I was shocked that I found it pretty interesting!  I’d never exactly been the best History student at school but there you have it; perhaps a leopard can change its spots.  I saw some cool exhibits spanning geologic time all the way to the Native American experience, revolutionary beginnings and more. I also got a lot more information on the Civil War battleground via the industrial age, which I don’t think I knew anything at all about before.  It seemed to be that the museum is insinuating that “Pennsylvania’s story is America’s story,” so that made me feel like a pretty proud Pennsylvanian.

After my tour, I looked around some more and considered the possibility of – on those all too lonely long weekends – volunteering as part of the State Museum’s Volunteer Corps.  I could get to know a lot more about American history (and pass that onto my kids) and feel good about actually doing something for my new community.  I’ve not volunteered in years; this could be just what my self-esteem needs after the divorce.

So I asked around and it seems I have four options: I could get involved with educational programs and tours (that would require a fair amount of training); work on the events and hospitality sector (I can’t really see that being my thing) find out more about special projects (a possibility) or work in the State Museum Store (I think that appeals the most).  So it’s definitely something I intend to look into.  Anyway hope your first day back at the work week starts off on a positive spin.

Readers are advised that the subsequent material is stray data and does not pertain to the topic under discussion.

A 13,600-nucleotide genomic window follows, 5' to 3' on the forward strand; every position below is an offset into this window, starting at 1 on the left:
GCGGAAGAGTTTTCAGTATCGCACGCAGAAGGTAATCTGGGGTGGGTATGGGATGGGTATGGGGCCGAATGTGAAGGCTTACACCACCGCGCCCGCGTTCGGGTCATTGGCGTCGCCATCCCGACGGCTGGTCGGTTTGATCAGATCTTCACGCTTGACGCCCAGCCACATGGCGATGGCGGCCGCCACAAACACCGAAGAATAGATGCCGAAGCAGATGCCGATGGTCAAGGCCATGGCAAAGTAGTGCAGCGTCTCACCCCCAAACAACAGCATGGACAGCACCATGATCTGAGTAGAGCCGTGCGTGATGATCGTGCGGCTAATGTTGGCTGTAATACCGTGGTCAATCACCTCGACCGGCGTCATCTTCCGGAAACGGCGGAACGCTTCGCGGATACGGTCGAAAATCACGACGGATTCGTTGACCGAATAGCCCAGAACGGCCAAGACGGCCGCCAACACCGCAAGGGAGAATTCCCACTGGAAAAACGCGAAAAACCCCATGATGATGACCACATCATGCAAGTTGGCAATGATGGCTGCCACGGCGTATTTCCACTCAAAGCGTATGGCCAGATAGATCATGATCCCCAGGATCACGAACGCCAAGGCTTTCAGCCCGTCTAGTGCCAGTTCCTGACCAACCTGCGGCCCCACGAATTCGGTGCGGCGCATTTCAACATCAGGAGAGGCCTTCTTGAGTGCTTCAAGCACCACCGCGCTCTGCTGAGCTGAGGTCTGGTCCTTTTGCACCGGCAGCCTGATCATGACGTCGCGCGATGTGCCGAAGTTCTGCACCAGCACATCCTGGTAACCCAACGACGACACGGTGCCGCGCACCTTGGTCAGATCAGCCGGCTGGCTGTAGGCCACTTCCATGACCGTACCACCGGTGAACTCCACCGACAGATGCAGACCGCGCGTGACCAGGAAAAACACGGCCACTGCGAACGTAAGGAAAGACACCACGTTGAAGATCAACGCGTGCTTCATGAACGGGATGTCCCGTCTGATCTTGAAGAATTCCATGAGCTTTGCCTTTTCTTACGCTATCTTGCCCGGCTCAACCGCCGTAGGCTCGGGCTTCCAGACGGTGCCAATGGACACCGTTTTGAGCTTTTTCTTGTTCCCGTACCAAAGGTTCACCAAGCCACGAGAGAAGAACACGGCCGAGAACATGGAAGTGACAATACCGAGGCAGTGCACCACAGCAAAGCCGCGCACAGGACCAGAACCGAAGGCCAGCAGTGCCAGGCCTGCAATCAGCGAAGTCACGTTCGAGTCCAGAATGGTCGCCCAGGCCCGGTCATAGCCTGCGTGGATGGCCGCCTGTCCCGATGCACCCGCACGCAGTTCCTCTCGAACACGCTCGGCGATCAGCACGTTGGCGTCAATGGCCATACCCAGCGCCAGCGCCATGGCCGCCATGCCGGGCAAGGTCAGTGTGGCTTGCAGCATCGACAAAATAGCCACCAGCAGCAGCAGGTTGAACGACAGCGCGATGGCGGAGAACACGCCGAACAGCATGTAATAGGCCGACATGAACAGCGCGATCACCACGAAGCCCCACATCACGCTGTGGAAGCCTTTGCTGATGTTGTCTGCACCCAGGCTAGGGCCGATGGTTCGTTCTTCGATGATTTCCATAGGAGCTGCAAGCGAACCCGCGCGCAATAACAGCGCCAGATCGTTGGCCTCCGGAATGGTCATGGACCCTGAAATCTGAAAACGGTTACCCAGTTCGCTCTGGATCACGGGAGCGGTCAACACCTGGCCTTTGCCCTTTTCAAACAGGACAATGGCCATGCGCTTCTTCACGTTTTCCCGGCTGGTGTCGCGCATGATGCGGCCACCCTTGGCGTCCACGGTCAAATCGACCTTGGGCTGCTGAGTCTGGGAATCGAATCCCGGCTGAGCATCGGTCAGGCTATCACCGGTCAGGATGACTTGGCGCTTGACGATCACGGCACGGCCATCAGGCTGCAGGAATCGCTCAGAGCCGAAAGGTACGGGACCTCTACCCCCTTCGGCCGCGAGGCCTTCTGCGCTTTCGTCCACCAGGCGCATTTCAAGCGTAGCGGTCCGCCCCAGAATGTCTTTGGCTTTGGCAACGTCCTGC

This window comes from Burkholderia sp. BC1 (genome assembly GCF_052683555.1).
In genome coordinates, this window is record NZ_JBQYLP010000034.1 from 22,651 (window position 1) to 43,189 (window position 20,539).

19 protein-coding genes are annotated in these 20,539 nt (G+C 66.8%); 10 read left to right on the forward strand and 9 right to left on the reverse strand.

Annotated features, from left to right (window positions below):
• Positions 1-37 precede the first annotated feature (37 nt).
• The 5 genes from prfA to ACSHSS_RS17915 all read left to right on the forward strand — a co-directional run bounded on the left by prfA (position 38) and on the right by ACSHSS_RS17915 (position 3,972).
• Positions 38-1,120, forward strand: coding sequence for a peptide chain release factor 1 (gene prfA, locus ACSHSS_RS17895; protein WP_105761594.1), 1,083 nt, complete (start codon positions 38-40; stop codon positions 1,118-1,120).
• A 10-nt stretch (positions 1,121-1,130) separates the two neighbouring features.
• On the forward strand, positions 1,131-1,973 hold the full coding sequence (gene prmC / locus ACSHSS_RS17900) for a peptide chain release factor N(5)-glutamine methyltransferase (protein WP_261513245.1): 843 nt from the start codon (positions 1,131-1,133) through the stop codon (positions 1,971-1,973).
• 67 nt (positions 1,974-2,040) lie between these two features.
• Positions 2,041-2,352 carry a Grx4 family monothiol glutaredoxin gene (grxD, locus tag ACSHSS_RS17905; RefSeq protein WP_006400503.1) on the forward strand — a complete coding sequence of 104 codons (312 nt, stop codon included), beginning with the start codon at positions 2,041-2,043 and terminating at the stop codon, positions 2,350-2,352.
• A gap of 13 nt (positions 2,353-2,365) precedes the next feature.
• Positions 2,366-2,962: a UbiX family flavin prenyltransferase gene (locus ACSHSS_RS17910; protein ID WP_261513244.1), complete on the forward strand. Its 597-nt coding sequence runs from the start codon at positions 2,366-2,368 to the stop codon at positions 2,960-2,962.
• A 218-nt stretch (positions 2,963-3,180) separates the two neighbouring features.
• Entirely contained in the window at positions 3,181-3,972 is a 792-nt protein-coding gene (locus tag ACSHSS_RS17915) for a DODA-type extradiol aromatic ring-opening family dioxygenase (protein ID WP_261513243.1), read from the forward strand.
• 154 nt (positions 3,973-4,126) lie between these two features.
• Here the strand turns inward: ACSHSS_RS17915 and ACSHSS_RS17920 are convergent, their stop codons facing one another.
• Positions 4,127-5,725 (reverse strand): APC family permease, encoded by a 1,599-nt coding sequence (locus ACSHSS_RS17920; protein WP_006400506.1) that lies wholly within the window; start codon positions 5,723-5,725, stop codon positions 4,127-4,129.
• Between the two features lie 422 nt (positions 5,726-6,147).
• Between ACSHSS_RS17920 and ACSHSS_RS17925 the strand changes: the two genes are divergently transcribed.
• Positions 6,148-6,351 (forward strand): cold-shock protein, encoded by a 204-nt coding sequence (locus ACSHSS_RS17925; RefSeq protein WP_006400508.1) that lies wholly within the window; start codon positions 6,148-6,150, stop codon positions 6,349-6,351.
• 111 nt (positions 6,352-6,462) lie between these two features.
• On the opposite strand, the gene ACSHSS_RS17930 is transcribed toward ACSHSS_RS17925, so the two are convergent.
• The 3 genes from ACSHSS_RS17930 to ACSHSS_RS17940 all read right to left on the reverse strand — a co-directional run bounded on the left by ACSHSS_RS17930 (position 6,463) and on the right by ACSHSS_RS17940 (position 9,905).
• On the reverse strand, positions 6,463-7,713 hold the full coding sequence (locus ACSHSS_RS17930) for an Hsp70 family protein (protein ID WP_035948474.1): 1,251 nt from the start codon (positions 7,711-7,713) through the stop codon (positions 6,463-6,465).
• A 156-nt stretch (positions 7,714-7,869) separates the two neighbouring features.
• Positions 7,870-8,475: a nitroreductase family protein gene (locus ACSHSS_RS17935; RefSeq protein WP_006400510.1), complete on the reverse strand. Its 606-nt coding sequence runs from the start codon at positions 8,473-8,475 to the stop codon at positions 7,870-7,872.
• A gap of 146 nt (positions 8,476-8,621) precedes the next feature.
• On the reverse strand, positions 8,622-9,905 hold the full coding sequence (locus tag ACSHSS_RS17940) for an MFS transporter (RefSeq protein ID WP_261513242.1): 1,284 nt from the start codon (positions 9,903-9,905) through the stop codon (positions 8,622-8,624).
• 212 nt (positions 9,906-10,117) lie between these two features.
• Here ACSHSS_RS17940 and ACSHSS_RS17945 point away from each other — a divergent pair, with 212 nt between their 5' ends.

Great Art Possibilities in Schools

It’s only ever really been my oldest kid – Matthew, who is now 11 – who has ever taken any real interest in art. So Joanne and I were delighted when we heard about the extra capital being injected into the art program at the Downey School where he attends.  In fact, it’s probably one of the first things we’ve agreed on in months!

His art teacher – Shannon Lippy – just received $400 worth of sketchbooks that he believes might begin to reveal some of their hidden talents.  Just last week he actually WANTED to go to school (he had art that day) and I don’t recall any of my kids ever actually being enthusiastic in the mornings.  The teacher is encouraging the kids to really create something on their own and I know that has to be good for self-esteem building.  So this teacher is purchasing 200 sketchbooks for his grade, seventh and eighth grade.  The money came from the Harrisburg Schools Foundation; it’d be great if we see more such incentives in other creative endeavors like those in the realm of physical education, such as judo or martial arts. It’s a great way for boys to get out their frustrations in a positive way and I’m always up for that kind of thing.

 

Harrisburg University of Science and Technology

Harrisburg Education Takes Financial Responsibility Seriously

Throughout America, there is a serious college debt issue.  Indeed, recent figures show that the nationwide debt is approaching $1 trillion.  As well, it seems that now, higher education is also going fueling this educational financial crisis. But in Harrisburg, the city does not appear to be falling into that same trap.  Indeed, the Harrisburg University of Science and Technology (HU) seems to be going in quite the opposite direction which will enable all those in the finance sector of the city to breathe a sigh of relief, especially given Harrisburg’s other monetary issues as of late.